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BOSTON (TheBlaze/AP) — An explosion at the finish line of the Boston Marathon Monday killed three people and injured dozens more. TheBlaze brought you intense live coverage of the aftermath. Considering all that has unfolded, here’s an an at-a-glance look at the facts in the case:
Two bombs exploded about 10 seconds and 100 yards apart at about 2:50 p.m. Monday in Boston’s Copley Square, near the finish line of the Boston Marathon. Three people were killed, including an 8-year-old boy named Martin Richard (TheBlaze has profiled Martin here), and more than 140 were injured. The explosions occurred four hours into the race and two hours after the winners had crossed the finish line, but thousands of runners were still on the course.
Yesterday, TheBlaze spoke with an eyewitness who explained what unfolded.
“I was probably 150 yards past the finish line,” Jerry McLaughlin, an Air Force and National Guard veteran, told TheBlaze. “You receive a blanket and food and proceed to pick up your baggage. Then we heard a boom, so we all turned around. Immediately there were tons of police officers there and they were pushing people to go down the street.”
The FBI took charge of the investigation into the bombings, serving a warrant late Monday on an apartment in the suburban Boston town of Revere and appealing for any video, audio and still images taken by marathon spectators. No arrests had been made, and authorities weren’t commenting about suspects.
President Barack Obama vowed that those responsible will “feel the full weight of justice.” The president was careful not to use the words “terrorism” or “terrorist attack” in his remarks, but a White House official, speaking on condition of anonymity because the investigation was still unfolding, said the attack was being treated as an act of terrorism.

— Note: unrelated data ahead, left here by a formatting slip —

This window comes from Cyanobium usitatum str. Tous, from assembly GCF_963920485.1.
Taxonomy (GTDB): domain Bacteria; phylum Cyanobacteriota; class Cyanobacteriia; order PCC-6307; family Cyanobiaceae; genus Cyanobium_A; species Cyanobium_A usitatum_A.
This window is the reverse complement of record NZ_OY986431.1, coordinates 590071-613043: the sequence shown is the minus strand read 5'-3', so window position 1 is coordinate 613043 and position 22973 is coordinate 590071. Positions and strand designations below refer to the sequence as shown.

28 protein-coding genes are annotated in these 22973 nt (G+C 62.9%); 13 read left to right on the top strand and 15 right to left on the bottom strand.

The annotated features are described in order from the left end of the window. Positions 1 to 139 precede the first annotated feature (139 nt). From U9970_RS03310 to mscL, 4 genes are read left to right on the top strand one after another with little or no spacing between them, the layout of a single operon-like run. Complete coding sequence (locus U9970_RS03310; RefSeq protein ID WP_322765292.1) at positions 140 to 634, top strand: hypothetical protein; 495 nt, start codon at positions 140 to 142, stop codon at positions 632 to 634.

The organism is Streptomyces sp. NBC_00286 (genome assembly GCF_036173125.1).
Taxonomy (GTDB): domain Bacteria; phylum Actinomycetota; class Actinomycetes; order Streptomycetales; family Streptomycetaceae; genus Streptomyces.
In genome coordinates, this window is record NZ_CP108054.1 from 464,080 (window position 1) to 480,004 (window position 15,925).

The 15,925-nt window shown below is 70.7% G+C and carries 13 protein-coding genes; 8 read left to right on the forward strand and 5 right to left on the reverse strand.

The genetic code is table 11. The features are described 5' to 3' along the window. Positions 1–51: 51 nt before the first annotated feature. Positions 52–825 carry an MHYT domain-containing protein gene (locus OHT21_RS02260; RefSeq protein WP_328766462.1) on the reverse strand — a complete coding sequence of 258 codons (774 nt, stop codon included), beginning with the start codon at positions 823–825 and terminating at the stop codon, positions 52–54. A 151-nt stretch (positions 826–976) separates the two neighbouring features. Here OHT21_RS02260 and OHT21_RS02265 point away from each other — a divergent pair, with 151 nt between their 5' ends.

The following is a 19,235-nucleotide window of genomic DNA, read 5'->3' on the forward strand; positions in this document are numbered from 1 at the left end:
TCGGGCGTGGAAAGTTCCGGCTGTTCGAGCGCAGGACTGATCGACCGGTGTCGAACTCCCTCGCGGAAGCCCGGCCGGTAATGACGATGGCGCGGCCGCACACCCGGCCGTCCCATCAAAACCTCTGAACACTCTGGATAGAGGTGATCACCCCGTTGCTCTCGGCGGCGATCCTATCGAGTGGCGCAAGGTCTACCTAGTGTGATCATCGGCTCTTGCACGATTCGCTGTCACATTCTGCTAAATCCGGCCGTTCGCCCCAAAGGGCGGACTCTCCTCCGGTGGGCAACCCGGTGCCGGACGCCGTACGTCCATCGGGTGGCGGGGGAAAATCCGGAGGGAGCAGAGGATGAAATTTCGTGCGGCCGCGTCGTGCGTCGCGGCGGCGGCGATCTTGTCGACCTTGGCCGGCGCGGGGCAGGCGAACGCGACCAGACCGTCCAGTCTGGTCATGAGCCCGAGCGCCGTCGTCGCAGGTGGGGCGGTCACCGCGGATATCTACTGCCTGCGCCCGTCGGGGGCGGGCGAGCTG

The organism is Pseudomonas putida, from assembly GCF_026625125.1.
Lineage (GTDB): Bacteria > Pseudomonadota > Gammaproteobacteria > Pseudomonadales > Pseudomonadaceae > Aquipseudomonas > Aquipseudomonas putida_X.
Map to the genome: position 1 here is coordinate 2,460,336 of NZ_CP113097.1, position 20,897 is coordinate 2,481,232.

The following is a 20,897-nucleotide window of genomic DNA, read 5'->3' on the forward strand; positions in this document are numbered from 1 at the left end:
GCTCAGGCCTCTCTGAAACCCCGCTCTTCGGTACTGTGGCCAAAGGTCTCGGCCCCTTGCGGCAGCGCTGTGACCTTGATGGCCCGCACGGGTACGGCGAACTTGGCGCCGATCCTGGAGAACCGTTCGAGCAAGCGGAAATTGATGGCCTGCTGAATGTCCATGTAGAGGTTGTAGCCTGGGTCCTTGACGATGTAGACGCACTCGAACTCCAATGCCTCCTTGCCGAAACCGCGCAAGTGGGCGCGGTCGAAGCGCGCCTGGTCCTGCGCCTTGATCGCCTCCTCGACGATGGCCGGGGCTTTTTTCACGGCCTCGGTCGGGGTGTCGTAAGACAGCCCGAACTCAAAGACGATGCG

Appearing before reporters on Tuesday, Obama said the events in Boston were a “heinous cowardly act, and given what we now know about what took place, the FBI is investigating it as an act of terrorism. Any time bombs are used to attack innocent civilians it is” a terrorist act, he said. Still, he cautioned that it was not known who or what organizations might have carried it out. Read more about this press conference here.
The area around Copley Square remained closed Tuesday morning, as did exit ramps from major highways to the area. The Federal Aviation Administration barred low-flying aircraft within 3.5 miles of the site. Other cities also beefed up security in response to the bombing and the Secret Service expanded its security perimeter around the White House.
Both the president and local authorities have spoken with the American people today, giving them an update on the situation. As for local police, a press conference they put on today cleared up some misconceptions about the bombing. Watch and read about the facts here.